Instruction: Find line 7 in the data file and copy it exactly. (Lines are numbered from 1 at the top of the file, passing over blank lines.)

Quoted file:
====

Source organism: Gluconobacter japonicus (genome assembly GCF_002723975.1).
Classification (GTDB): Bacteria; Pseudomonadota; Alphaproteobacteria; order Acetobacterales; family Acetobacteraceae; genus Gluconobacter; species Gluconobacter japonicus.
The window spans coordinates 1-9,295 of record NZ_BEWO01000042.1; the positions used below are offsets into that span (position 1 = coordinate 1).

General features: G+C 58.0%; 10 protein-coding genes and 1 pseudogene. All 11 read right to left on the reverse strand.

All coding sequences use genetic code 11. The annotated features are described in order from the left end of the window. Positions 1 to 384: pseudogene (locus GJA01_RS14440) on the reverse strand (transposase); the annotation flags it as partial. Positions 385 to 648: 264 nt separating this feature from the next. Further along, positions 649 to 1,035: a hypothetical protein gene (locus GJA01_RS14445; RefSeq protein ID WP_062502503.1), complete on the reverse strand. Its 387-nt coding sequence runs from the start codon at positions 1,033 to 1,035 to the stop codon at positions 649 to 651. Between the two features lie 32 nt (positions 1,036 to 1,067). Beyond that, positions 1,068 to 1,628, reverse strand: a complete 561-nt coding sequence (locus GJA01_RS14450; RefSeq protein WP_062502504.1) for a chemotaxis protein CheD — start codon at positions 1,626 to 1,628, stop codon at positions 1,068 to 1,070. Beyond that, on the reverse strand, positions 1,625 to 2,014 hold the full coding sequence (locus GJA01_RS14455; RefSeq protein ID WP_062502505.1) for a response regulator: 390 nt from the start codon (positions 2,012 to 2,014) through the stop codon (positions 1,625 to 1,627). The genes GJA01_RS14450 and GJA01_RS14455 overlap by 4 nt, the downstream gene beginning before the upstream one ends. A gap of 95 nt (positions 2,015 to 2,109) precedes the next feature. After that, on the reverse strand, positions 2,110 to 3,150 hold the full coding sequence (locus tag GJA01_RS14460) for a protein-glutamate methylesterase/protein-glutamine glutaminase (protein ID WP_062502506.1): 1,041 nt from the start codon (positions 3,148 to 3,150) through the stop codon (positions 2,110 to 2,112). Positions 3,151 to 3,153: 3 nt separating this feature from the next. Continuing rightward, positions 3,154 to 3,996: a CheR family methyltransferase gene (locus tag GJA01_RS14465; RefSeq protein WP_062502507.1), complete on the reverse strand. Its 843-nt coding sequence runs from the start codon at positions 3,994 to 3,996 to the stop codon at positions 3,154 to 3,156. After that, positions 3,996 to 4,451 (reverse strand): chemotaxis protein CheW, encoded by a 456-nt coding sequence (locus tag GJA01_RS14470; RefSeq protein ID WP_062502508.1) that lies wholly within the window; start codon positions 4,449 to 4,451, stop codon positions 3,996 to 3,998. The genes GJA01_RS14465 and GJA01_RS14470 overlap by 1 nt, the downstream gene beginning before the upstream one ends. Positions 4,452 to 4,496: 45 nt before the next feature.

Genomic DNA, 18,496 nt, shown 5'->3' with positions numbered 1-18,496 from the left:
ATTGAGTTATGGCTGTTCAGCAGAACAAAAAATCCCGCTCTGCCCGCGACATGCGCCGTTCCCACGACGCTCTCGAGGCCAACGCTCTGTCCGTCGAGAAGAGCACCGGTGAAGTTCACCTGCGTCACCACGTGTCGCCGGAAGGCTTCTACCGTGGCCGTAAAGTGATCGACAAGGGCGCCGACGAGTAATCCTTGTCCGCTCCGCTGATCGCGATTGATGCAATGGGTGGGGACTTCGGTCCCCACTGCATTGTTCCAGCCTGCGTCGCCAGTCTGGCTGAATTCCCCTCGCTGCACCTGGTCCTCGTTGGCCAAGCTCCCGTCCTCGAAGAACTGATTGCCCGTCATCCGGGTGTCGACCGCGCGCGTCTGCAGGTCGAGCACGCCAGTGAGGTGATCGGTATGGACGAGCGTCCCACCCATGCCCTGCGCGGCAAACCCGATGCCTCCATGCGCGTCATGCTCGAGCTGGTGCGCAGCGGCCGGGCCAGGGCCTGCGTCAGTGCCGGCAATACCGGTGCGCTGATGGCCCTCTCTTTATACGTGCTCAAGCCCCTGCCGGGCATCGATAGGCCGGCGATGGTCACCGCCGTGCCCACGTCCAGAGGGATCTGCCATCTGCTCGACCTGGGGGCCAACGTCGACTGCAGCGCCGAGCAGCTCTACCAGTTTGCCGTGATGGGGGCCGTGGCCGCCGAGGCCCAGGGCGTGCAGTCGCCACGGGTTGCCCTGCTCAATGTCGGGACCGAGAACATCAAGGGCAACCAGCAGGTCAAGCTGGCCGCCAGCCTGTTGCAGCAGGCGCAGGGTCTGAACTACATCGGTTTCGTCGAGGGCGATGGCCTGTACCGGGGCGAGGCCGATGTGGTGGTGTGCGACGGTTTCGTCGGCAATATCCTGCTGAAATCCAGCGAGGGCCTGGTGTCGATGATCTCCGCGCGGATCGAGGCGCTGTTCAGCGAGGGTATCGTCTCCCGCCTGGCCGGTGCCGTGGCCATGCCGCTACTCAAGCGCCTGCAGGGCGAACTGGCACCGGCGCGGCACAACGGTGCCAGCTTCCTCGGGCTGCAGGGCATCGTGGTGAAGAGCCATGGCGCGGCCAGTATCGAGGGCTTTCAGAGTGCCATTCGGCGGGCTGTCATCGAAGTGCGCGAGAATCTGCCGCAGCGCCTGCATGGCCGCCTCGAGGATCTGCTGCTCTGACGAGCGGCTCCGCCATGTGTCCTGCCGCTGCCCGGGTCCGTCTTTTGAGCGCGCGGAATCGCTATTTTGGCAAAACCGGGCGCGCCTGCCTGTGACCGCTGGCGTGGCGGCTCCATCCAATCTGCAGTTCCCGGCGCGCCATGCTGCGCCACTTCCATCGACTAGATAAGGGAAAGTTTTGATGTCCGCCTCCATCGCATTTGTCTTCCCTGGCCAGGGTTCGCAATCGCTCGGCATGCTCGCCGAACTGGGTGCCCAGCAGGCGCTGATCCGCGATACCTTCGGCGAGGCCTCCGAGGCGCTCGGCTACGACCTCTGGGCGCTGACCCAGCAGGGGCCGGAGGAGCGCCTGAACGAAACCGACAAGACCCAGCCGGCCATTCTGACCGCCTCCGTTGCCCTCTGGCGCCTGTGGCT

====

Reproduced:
ATTGAGTTATGGCTGTTCAGCAGAACAAAAAATCCCGCTCTGCCCGCGACATGCGCCGTTCCCACGACGCTCTCGAGGCCAACGCTCTGTCCGTCGAGAAGAGCACCGGTGAAGTTCACCTGCGTCACCACGTGTCGCCGGAAGGCTTCTACCGTGGCCGTAAAGTGATCGACAAGGGCGCCGACGAGTAATCCTTGTCCGCTCCGCTGATCGCGATTGATGCAATGGGTGGGGACTTCGGTCCCCACTGCATTGTTCCAGCCTGCGTCGCCAGTCTGGCTGAATTCCCCTCGCTGCACCTGGTCCTCGTTGGCCAAGCTCCCGTCCTCGAAGAACTGATTGCCCGTCATCCGGGTGTCGACCGCGCGCGTCTGCAGGTCGAGCACGCCAGTGAGGTGATCGGTATGGACGAGCGTCCCACCCATGCCCTGCGCGGCAAACCCGATGCCTCCATGCGCGTCATGCTCGAGCTGGTGCGCAGCGGCCGGGCCAGGGCCTGCGTCAGTGCCGGCAATACCGGTGCGCTGATGGCCCTCTCTTTATACGTGCTCAAGCCCCTGCCGGGCATCGATAGGCCGGCGATGGTCACCGCCGTGCCCACGTCCAGAGGGATCTGCCATCTGCTCGACCTGGGGGCCAACGTCGACTGCAGCGCCGAGCAGCTCTACCAGTTTGCCGTGATGGGGGCCGTGGCCGCCGAGGCCCAGGGCGTGCAGTCGCCACGGGTTGCCCTGCTCAATGTCGGGACCGAGAACATCAAGGGCAACCAGCAGGTCAAGCTGGCCGCCAGCCTGTTGCAGCAGGCGCAGGGTCTGAACTACATCGGTTTCGTCGAGGGCGATGGCCTGTACCGGGGCGAGGCCGATGTGGTGGTGTGCGACGGTTTCGTCGGCAATATCCTGCTGAAATCCAGCGAGGGCCTGGTGTCGATGATCTCCGCGCGGATCGAGGCGCTGTTCAGCGAGGGTATCGTCTCCCGCCTGGCCGGTGCCGTGGCCATGCCGCTACTCAAGCGCCTGCAGGGCGAACTGGCACCGGCGCGGCACAACGGTGCCAGCTTCCTCGGGCTGCAGGGCATCGTGGTGAAGAGCCATGGCGCGGCCAGTATCGAGGGCTTTCAGAGTGCCATTCGGCGGGCTGTCATCGAAGTGCGCGAGAATCTGCCGCAGCGCCTGCATGGCCGCCTCGAGGATCTGCTGCTCTGACGAGCGGCTCCGCCATGTGTCCTGCCGCTGCCCGGGTCCGTCTTTTGAGCGCGCGGAATCGCTATTTTGGCAAAACCGGGCGCGCCTGCCTGTGACCGCTGGCGTGGCGGCTCCATCCAATCTGCAGTTCCCGGCGCGCCATGCTGCGCCACTTCCATCGACTAGATAAGGGAAAGTTTTGATGTCCGCCTCCATCGCATTTGTCTTCCCTGGCCAGGGTTCGCAATCGCTCGGCATGCTCGCCGAACTGGGTGCCCAGCAGGCGCTGATCCGCGATACCTTCGGCGAGGCCTCCGAGGCGCTCGGCTACGACCTCTGGGCGCTGACCCAGCAGGGGCCGGAGGAGCGCCTGAACGAAACCGACAAGACCCAGCCGGCCATTCTGACCGCCTCCGTTGCCCTCTGGCGCCTGTGGCT